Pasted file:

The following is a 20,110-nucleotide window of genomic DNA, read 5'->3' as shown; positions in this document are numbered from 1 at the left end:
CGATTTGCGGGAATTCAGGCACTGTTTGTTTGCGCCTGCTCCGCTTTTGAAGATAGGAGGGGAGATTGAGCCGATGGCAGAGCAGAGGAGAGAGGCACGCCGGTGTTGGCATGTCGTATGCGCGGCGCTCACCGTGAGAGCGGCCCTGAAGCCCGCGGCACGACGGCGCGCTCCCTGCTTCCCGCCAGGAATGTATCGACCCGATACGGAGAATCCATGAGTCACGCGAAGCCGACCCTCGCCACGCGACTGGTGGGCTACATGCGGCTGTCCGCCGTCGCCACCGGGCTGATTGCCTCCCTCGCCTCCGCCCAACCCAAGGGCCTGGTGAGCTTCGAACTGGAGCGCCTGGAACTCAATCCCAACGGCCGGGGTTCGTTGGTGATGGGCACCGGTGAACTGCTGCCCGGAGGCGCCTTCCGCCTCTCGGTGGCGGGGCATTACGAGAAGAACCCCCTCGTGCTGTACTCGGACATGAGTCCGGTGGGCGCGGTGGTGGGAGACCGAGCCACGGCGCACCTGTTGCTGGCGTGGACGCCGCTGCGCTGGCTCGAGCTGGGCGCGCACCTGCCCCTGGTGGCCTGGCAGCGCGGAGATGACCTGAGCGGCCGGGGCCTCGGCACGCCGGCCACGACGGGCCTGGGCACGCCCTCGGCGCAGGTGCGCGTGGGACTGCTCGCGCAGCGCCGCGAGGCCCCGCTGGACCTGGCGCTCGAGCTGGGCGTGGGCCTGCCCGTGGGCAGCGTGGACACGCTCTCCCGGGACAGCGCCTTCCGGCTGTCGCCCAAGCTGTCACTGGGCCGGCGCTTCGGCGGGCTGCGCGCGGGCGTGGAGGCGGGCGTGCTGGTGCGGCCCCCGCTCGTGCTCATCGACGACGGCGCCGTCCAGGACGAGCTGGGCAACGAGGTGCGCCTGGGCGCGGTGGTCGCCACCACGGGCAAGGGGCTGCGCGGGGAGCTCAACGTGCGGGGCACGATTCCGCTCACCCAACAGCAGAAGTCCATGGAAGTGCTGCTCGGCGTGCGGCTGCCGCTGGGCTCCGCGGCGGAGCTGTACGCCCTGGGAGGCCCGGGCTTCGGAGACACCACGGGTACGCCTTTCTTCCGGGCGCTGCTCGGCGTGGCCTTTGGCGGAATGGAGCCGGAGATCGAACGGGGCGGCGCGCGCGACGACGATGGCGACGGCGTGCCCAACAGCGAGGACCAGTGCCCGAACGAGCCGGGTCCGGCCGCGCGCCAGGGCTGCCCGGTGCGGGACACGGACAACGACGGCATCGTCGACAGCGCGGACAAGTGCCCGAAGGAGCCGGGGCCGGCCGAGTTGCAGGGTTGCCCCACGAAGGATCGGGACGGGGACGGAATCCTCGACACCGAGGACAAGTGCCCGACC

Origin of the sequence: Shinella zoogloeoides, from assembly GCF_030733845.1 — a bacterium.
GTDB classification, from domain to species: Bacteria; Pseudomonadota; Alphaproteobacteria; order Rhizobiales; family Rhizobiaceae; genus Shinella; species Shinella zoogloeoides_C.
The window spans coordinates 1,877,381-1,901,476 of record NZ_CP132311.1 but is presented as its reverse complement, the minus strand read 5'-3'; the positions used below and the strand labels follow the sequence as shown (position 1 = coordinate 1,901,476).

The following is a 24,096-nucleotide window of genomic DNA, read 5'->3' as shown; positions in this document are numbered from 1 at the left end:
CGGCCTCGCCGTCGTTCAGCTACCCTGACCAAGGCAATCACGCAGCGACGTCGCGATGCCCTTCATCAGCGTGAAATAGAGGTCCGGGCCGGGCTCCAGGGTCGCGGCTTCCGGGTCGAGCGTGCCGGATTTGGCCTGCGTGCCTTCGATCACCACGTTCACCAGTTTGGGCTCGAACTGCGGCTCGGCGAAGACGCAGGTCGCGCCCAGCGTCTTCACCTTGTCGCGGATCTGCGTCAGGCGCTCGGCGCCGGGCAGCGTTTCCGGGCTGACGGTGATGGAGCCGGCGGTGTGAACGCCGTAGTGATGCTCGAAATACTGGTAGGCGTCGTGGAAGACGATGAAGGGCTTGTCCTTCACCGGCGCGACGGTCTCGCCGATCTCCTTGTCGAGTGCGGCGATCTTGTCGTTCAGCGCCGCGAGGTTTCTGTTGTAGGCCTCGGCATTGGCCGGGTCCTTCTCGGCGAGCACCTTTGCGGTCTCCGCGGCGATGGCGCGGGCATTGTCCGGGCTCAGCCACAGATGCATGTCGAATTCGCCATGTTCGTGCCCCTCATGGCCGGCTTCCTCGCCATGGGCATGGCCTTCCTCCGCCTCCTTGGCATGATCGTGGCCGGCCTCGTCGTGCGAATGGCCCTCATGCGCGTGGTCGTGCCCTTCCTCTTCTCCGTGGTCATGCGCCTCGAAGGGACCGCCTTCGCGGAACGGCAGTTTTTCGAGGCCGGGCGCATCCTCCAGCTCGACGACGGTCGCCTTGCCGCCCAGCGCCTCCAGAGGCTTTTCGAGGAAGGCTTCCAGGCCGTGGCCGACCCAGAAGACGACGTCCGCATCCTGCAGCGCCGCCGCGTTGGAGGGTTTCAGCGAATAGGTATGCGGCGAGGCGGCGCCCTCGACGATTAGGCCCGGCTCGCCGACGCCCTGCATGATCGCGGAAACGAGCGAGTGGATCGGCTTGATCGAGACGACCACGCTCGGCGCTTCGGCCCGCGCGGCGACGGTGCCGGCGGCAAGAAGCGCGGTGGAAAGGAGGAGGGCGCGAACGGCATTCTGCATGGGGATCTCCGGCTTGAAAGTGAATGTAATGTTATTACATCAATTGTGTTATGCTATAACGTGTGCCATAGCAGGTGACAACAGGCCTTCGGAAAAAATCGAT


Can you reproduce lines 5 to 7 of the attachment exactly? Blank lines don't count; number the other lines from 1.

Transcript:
The window spans coordinates 1,877,381-1,901,476 of record NZ_CP132311.1 but is presented as its reverse complement, the minus strand read 5'-3'; the positions used below and the strand labels follow the sequence as shown (position 1 = coordinate 1,901,476).

The following is a 24,096-nucleotide window of genomic DNA, read 5'->3' as shown; positions in this document are numbered from 1 at the left end:
CGGCCTCGCCGTCGTTCAGCTACCCTGACCAAGGCAATCACGCAGCGACGTCGCGATGCCCTTCATCAGCGTGAAATAGAGGTCCGGGCCGGGCTCCAGGGTCGCGGCTTCCGGGTCGAGCGTGCCGGATTTGGCCTGCGTGCCTTCGATCACCACGTTCACCAGTTTGGGCTCGAACTGCGGCTCGGCGAAGACGCAGGTCGCGCCCAGCGTCTTCACCTTGTCGCGGATCTGCGTCAGGCGCTCGGCGCCGGGCAGCGTTTCCGGGCTGACGGTGATGGAGCCGGCGGTGTGAACGCCGTAGTGATGCTCGAAATACTGGTAGGCGTCGTGGAAGACGATGAAGGGCTTGTCCTTCACCGGCGCGACGGTCTCGCCGATCTCCTTGTCGAGTGCGGCGATCTTGTCGTTCAGCGCCGCGAGGTTTCTGTTGTAGGCCTCGGCATTGGCCGGGTCCTTCTCGGCGAGCACCTTTGCGGTCTCCGCGGCGATGGCGCGGGCATTGTCCGGGCTCAGCCACAGATGCATGTCGAATTCGCCATGTTCGTGCCCCTCATGGCCGGCTTCCTCGCCATGGGCATGGCCTTCCTCCGCCTCCTTGGCATGATCGTGGCCGGCCTCGTCGTGCGAATGGCCCTCATGCGCGTGGTCGTGCCCTTCCTCTTCTCCGTGGTCATGCGCCTCGAAGGGACCGCCTTCGCGGAACGGCAGTTTTTCGAGGCCGGGCGCATCCTCCAGCTCGACGACGGTCGCCTTGCCGCCCAGCGCCTCCAGAGGCTTTTCGAGGAAGGCTTCCAGGCCGTGGCCGACCCAGAAGACGACGTCCGCATCCTGCAGCGCCGCCGCGTTGGAGGGTTTCAGCGAATAGGTATGCGGCGAGGCGGCGCCCTCGACGATTAGGCCCGGCTCGCCGACGCCCTGCATGATCGCGGAAACGAGCGAGTGGATCGGCTTGATCGAGACGACCACGCTCGGCGCTTCGGCCCGCGCGGCGACGGTGCCGGCGGCAAGAAGCGCGGTGGAAAGGAGGAGGGCGCGAACGGCATTCTGCATGGGGATCTCCGGCTTGAAAGTGAATGTAATGTTATTACATCAATTGTGTTATGCTATAACGTGTGCCATAGCAGGTGACAACAGGCCTTCGGAAAAAATCGAT